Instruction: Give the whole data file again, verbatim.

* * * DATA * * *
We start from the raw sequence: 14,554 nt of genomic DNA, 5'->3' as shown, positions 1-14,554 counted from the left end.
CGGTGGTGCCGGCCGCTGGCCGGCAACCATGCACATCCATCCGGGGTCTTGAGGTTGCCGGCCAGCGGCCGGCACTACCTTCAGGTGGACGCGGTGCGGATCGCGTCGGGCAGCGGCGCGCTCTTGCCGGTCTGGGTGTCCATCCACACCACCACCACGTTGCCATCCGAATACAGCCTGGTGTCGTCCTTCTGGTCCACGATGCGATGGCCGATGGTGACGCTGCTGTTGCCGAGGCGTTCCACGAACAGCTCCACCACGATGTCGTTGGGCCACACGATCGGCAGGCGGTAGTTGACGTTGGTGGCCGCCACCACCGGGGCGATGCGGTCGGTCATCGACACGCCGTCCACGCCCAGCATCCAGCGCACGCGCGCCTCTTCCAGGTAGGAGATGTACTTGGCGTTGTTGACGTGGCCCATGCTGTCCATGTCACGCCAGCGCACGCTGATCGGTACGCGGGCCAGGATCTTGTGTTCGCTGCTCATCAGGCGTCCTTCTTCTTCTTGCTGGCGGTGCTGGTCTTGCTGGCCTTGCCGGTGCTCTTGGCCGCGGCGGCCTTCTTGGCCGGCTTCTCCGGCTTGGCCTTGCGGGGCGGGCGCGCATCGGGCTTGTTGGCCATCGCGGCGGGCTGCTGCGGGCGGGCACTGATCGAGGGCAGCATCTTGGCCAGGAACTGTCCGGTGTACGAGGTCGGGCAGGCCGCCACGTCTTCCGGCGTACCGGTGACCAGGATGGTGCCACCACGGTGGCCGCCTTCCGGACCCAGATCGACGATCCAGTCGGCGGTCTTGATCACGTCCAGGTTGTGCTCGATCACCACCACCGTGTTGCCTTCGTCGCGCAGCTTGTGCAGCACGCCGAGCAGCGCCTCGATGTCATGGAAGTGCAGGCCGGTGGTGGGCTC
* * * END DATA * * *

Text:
We start from the raw sequence: 14,554 nt of genomic DNA, 5'->3' as shown, positions 1-14,554 counted from the left end.
CGGTGGTGCCGGCCGCTGGCCGGCAACCATGCACATCCATCCGGGGTCTTGAGGTTGCCGGCCAGCGGCCGGCACTACCTTCAGGTGGACGCGGTGCGGATCGCGTCGGGCAGCGGCGCGCTCTTGCCGGTCTGGGTGTCCATCCACACCACCACCACGTTGCCATCCGAATACAGCCTGGTGTCGTCCTTCTGGTCCACGATGCGATGGCCGATGGTGACGCTGCTGTTGCCGAGGCGTTCCACGAACAGCTCCACCACGATGTCGTTGGGCCACACGATCGGCAGGCGGTAGTTGACGTTGGTGGCCGCCACCACCGGGGCGATGCGGTCGGTCATCGACACGCCGTCCACGCCCAGCATCCAGCGCACGCGCGCCTCTTCCAGGTAGGAGATGTACTTGGCGTTGTTGACGTGGCCCATGCTGTCCATGTCACGCCAGCGCACGCTGATCGGTACGCGGGCCAGGATCTTGTGTTCGCTGCTCATCAGGCGTCCTTCTTCTTCTTGCTGGCGGTGCTGGTCTTGCTGGCCTTGCCGGTGCTCTTGGCCGCGGCGGCCTTCTTGGCCGGCTTCTCCGGCTTGGCCTTGCGGGGCGGGCGCGCATCGGGCTTGTTGGCCATCGCGGCGGGCTGCTGCGGGCGGGCACTGATCGAGGGCAGCATCTTGGCCAGGAACTGTCCGGTGTACGAGGTCGGGCAGGCCGCCACGTCTTCCGGCGTACCGGTGACCAGGATGGTGCCACCACGGTGGCCGCCTTCCGGACCCAGATCGACGATCCAGTCGGCGGTCTTGATCACGTCCAGGTTGTGCTCGATCACCACCACCGTGTTGCCTTCGTCGCGCAGCTTGTGCAGCACGCCGAGCAGCGCCTCGATGTCATGGAAGTGCAGGCCGGTGGTGGGCTC